Someone told me that once you relax your hair, because of the chemicals in it, when you “return” to your “natural” hair, the texture won’t be the same. Is that true?
Yes your natural hair texture can change, but most likely, the cause is not reverting from “relaxed” hair to “natural” hair. To answer your question thoroughly and concisely, I did some research myself and I also interviewed two credible individuals. One of my interviewees was Tammy Herod.
Tammy Herod is a Dudley Beauty College graduate and has been a licensed cosmetologist for 20 years. Tammy has been featured in many publications like Hype Hair, Universal Salons, and Essence Magazine— to name just a few. She informed me that once someone who is relaxed returns back to natural, most of the time it’s not really that one’s natural hair texture has changed. She explained that, “Some women have been relaxed for so long that they don’t really know their (true) hair texture. They are looking at a lot of other women whose natural hair might have a texture they want and (they then) try to compare their hair and say that’s what mine should look like. It’s all about knowing your hair and knowing what products work for your texture.”
Another piece of advice is to know that your hair texture possibly is going to change and probably has changed from when you were a little girl due to life’s adjustments, not chemicals. My second interviewee, Sharita Washington, who has a Bachelor and Master’s in Biology with a minor in Chemistry and who is also a future anesthelogist explained in detail the science of the body and the changes it undergoes.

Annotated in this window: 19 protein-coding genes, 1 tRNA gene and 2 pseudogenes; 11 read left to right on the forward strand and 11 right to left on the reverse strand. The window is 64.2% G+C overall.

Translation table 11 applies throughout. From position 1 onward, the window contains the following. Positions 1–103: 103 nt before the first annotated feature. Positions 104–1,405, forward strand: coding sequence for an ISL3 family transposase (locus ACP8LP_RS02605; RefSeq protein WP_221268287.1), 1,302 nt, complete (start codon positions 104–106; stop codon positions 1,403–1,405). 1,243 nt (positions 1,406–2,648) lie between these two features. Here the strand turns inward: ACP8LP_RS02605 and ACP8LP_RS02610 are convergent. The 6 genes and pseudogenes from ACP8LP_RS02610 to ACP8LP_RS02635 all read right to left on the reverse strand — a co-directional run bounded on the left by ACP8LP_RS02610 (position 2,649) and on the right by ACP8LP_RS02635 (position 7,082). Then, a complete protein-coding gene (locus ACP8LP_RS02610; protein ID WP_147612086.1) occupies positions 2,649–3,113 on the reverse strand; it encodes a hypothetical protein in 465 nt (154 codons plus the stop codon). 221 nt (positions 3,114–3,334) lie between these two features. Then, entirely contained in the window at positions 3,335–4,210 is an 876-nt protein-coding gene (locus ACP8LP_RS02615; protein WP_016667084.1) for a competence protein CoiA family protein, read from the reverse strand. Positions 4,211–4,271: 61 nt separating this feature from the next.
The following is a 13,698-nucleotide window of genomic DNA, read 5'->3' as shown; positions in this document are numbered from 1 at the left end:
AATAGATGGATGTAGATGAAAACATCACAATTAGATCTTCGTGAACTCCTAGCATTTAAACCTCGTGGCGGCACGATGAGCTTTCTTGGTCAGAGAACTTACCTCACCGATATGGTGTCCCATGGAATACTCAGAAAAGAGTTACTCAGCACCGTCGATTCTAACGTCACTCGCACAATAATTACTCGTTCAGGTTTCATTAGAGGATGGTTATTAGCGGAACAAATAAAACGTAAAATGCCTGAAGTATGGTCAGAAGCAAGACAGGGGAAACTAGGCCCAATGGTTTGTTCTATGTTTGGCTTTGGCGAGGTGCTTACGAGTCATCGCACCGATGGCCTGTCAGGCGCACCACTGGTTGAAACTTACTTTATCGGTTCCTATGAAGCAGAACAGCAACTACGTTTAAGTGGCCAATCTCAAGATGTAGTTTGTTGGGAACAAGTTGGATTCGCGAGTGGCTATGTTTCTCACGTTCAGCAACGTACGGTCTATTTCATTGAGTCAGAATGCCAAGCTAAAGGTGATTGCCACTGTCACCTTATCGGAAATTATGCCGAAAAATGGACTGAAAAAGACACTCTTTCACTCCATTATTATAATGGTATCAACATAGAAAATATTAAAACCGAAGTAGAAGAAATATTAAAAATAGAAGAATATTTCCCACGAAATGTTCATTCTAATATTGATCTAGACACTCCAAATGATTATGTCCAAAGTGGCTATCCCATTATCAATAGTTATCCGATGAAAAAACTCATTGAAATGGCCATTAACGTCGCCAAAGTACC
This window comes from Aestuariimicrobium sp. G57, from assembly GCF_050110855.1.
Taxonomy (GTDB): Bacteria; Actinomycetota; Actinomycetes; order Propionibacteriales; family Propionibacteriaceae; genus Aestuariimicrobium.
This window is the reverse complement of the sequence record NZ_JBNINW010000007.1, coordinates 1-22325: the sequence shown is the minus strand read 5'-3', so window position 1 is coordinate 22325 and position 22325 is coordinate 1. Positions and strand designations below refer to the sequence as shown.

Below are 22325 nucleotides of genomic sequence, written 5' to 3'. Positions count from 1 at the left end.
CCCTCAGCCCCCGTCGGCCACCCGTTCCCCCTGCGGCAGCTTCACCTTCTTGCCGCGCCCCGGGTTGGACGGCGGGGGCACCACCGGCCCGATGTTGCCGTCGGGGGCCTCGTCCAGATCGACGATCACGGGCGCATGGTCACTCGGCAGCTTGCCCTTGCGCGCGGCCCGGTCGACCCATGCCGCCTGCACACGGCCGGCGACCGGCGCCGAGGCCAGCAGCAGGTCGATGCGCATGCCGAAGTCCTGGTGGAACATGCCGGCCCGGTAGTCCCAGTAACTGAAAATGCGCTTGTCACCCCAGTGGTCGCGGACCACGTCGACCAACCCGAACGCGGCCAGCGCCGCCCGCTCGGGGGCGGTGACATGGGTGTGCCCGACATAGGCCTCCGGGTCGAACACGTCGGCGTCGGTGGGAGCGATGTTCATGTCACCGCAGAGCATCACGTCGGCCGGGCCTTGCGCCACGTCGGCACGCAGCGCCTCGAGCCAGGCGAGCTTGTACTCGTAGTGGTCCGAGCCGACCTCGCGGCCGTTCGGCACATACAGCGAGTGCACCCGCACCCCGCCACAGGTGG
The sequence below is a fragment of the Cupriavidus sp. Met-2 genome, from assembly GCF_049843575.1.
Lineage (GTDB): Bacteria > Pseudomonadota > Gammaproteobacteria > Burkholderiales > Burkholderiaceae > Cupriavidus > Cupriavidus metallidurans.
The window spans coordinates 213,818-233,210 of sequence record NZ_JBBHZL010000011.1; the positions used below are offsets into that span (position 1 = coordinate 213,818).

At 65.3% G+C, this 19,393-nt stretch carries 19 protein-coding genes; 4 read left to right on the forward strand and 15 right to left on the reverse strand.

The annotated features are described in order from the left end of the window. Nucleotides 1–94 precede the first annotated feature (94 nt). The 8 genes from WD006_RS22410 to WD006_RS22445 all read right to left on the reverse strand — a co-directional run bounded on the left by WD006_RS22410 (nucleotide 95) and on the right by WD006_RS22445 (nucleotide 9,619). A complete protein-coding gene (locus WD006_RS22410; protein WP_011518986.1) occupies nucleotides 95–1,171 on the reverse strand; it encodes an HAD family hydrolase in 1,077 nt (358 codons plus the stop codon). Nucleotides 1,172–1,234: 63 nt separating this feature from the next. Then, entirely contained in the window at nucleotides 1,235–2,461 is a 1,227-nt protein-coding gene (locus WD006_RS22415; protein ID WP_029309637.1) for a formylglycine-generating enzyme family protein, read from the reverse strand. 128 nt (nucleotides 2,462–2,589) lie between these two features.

Washington explained that with hormonal changes, lifestyle changes, straightening your hair often, and diet choices your hair texture could and most often will be affected. Her advice was to know your body and to try to take care of your internal being so your external being will show the positive effects. She stated that she also had confusion with her texture when she first went natural, “I had been watching YouTube videos of bloggers who were transitioning and I saw one of my best friend’s hair go from slightly bouncy, yet thin, to full of life, body, and luscious curls so I assumed my hair would do the same.”
My final thought to you reader is that I’m sure that your “someone” might be knowledgeable and gives good advice but I’m reminded of a quote that says, “Having natural hair doesn’t make you a natural hair expert any more than having a car makes you a mechanic”. I would say to seek out a cosmetologist for a better understanding of your own hair texture. Two interesting articles that might help are “Style Solutions: When Your Hair Changes” and “8 Hair Myths-Debunked“. Remember, there is a distinction in being a knowledgeable individual and being a trained professional. Thanks for asking for help!
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